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Projecting the Need for Formal and Informal Aged Care in Australia: A Dynamic Microsimulation Approach


  • Binod Nepal

    () (NATSEM, University of Canberra)

  • Laurie Brown

    () (NATSEM, University of Canberra)

  • Simon Kelly

    (NATSEM, University of Canberra)

  • Richard Percival

    (NATSEM, University of Canberra)

  • Phil Anderson

    (Australian Institute for Health and Welfare)

  • Ruth Hancock

    (Health Economics Group, University of East Anglia)

  • Geetha Ranmuthugala

    (Australian Institute of Health Innovation, University of New South Wales)


With the rapid ageing of the Australian population and the growth in the number of older persons and years likely to be lived with disability, the need for and provision of aged care have become one of the central themes of the public policy debate. This paper discusses the construction of a dedicated Aged Care Module built within the large dynamic microsimulation model APPSIM (Australian Population and Policy Simulator). APPSIM is based on the one per cent sample of the 2001 Australian population census and allows simulation of various life cycle events at individual and household levels through to 2051. The Aged Care Module was designed to specifically simulate low and high care needs and the use and costs of informal and formal home and community and residential age care services, building on information on a range of variables including age, gender, disability level, living arrangements and socio-economic status. The methods for imputing baseline data and transition equations for projecting future care needs will be outlined. The number of older Australians likely to need the different types of aged care will be compared with the projected supply of corresponding care places to estimate unmet need for aged care services at the national level over the next 40 years.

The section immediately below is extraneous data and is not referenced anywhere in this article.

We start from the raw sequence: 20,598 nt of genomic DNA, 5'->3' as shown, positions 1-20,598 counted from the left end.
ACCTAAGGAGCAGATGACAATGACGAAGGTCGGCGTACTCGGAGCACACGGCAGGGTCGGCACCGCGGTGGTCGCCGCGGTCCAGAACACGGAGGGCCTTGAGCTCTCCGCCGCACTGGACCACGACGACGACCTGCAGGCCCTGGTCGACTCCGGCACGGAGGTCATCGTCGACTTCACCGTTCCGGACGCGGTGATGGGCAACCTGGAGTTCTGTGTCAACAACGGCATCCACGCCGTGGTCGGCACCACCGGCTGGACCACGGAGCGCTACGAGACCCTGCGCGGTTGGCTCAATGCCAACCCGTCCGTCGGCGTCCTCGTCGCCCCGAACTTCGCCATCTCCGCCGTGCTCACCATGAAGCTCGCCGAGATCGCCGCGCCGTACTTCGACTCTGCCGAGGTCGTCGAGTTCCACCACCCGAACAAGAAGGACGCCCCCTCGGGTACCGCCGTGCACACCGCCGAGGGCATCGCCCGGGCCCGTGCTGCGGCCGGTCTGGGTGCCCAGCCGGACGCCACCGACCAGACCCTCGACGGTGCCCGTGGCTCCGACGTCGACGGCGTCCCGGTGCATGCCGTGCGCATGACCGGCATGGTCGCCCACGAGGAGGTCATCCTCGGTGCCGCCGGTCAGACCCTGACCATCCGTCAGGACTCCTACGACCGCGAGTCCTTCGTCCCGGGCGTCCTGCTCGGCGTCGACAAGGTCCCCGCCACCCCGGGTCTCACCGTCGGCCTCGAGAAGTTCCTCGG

Suggested Citation

  • Binod Nepal & Laurie Brown & Simon Kelly & Richard Percival & Phil Anderson & Ruth Hancock & Geetha Ranmuthugala, 2011. "Projecting the Need for Formal and Informal Aged Care in Australia: A Dynamic Microsimulation Approach," NATSEM Working Paper Series 11/07, University of Canberra, National Centre for Social and Economic Modelling.
  • Handle: RePEc:cba:wpaper:wp117

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    References listed on IDEAS

    1. Hancock, Ruth & Juarez-Garcia, Ariadna & Comas-Herrera, Adelina & King, Derek & Malley, Juliette & Pickard, Linda & Wittenberg, Raphael, 2006. "Winners and losers: assessing the distributional effects of long-term care funding regimes," ISER Working Paper Series 2006-43, Institute for Social and Economic Research.
    2. Productivity Commission, 2008. "Trends in Aged Care Services: some implications," Research Papers 0803, Productivity Commission, Government of Australia.
    3. Andreas Werblow & Stefan Felder & Peter Zweifel, 2007. "Population ageing and health care expenditure: a school of 'red herrings'?," Health Economics, John Wiley & Sons, Ltd., vol. 16(10), pages 1109-1126.
    4. N/A, 2007. "At a Glance," National Institute Economic Review, National Institute of Economic and Social Research, vol. 200(1), pages 2-3, April.
    5. Martin Spielauer, 2007. "Dynamic microsimulation of health care demand, health care finance and the economic impact of health behaviours: survey and review," International Journal of Microsimulation, International Microsimulation Association, vol. 1(1), pages 35-53.
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